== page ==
Egyptian Animals - Ancient Egypt's Environment
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Egyptian Animals


April 2016 - A lot of different kinds of animals lived in ancient Egypt. Wild animals included crocodiles, who lived in the Nile River water (and there are still lots of crocodiles in the Nile today, too!), and lots of water birds like herons and cranes and ibises who lived along the banks of the Nile (and still do today).


People were most afraid of the hippopotamus, which was a fierce animal that lived in the river. Hippos look cute when you see them at the zoo, but they kill many people every year even today.

There were also a lot of frogs and lizards and fish who lived in the river and along its banks. There were many ducks and geese.


On the land, there were wild gazelles.


The people who lived in ancient Egypt had tame (domesticated) animals as well. Some of these animals were useful for farming or transporting things, like donkeys, camels, dogs, pigs, cattle, and sheep and goats. Most of these domesticated animals came to Egypt from other places: donkeys and sheep probably from West Asia, cattle and pigs and horses probably from Central Asia.

Cat (Abyssinian)

Other animals, like cats, were kept mainly as pets. The Egyptians may have been the first people to keep pet cats, perhaps starting around 7500 BC, but it's also possible that cats were first kept as pets in West Asia.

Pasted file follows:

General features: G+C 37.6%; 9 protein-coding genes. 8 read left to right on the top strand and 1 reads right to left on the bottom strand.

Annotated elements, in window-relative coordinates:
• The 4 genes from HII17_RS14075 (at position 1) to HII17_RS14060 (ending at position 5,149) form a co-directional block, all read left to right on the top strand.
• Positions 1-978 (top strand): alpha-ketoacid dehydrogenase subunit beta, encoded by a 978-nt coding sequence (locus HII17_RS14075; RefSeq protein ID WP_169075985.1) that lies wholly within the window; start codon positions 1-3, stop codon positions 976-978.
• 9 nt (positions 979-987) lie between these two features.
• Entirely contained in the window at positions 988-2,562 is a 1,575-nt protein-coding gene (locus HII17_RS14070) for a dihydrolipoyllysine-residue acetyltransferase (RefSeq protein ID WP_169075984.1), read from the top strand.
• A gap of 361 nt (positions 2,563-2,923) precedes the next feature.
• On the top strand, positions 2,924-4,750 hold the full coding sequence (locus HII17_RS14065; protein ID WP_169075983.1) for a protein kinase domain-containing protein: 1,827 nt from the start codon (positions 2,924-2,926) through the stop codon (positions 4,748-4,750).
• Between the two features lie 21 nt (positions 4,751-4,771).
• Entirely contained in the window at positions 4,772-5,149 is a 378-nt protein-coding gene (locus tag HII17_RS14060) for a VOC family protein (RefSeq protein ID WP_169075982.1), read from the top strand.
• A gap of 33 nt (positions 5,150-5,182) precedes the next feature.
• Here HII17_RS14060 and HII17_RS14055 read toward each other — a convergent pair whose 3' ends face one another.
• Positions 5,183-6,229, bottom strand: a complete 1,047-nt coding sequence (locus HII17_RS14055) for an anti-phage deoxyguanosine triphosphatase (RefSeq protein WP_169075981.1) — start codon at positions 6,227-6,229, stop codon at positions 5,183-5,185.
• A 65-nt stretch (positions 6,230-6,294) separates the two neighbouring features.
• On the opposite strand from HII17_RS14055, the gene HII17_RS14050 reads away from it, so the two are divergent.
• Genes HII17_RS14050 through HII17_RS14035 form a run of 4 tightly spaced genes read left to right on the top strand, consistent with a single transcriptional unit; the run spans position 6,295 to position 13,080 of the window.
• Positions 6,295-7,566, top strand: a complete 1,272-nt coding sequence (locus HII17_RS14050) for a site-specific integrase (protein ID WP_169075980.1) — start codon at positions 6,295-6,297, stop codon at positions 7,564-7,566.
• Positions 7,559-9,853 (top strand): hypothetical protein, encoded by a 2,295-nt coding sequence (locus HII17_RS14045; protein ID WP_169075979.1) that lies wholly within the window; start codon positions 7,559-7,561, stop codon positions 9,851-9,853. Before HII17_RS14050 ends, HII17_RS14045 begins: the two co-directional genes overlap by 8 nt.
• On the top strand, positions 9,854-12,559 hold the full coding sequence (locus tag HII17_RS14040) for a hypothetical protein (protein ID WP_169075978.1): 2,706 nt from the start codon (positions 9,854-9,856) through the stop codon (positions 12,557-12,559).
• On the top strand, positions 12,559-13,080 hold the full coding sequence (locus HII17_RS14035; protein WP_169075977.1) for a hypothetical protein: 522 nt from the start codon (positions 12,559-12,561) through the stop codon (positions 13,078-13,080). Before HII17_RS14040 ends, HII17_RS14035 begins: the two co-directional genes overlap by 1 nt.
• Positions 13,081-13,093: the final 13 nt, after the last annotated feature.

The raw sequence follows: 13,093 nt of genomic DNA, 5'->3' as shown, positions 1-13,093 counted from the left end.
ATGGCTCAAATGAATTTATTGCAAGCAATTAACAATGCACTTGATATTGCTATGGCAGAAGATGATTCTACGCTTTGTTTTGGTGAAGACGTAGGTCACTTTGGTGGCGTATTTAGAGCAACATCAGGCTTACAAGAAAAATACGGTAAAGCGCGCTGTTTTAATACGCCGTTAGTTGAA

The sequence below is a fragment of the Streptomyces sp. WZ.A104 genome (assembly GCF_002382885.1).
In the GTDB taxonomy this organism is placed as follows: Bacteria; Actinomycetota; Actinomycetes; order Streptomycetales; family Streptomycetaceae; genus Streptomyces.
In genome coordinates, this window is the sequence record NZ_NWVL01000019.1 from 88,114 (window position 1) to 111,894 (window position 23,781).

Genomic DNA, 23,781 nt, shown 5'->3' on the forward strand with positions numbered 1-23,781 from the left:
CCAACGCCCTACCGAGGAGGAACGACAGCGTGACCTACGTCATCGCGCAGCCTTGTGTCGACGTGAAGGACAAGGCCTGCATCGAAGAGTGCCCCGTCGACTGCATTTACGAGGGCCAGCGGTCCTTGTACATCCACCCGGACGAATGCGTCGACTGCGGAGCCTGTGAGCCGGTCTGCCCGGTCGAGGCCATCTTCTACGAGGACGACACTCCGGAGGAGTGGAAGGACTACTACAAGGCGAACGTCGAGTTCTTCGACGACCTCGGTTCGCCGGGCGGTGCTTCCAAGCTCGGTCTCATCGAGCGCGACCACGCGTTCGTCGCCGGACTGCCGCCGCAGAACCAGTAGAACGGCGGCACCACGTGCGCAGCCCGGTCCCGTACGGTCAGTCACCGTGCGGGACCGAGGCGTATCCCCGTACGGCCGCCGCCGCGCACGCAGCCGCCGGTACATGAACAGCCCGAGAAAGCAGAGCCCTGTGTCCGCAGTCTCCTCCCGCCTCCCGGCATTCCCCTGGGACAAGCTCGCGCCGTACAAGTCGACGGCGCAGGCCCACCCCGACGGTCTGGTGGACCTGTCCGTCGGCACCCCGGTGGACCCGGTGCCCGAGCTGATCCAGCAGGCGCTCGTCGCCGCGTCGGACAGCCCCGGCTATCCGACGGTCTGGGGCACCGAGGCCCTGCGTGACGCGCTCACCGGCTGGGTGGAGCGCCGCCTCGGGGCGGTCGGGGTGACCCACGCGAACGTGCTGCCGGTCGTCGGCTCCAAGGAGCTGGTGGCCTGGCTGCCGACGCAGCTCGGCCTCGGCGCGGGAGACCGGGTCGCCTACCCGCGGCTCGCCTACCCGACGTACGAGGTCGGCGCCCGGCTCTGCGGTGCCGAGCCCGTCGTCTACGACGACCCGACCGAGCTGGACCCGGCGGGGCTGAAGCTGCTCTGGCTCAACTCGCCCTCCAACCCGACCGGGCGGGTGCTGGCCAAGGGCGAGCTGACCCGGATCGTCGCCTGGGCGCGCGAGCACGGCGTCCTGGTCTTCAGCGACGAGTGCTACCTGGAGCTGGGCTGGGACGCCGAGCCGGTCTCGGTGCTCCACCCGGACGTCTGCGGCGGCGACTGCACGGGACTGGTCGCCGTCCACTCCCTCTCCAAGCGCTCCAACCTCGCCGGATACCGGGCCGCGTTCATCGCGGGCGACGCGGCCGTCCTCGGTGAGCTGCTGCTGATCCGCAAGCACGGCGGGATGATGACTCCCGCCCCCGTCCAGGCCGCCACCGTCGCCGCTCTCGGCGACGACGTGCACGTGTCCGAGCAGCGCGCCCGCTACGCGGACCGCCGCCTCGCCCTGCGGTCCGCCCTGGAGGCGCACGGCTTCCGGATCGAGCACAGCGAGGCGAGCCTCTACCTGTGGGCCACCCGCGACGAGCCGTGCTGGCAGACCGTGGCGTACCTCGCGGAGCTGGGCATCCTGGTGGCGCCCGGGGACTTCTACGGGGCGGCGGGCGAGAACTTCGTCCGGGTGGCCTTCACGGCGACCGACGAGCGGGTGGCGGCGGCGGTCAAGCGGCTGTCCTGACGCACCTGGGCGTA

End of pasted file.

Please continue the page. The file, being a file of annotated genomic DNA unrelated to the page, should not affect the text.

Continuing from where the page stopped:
Learn by doing: go to the zoo and check out hippos and gazelles and crocodiles
More about the environment of ancient Egypt

Bibliography and further reading about Egyptian animals:

Farming & Food (The Ancient Egyptians), by Jane Shuter (1998). Easy reading.

Everyday Life in Ancient Egypt, by Lionel Casson (revised edition 2001). Not especially for kids, but pretty entertaining reading, and Casson knows what he's talking about.

The Cat in Ancient Egypt, by Jaromir Malek (1997).

More about the Egyptian environment
More about ancient Egypt home

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Karen Carr is Associate Professor Emerita, Department of History, Portland State University. She holds a doctorate in Classical Art and Archaeology from the University of Michigan. Follow her on Instagram or Twitter, or buy her book, Vandals to Visigoths.
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  • Carr, K.E. . Study Guides, . Web. 26 March, 2017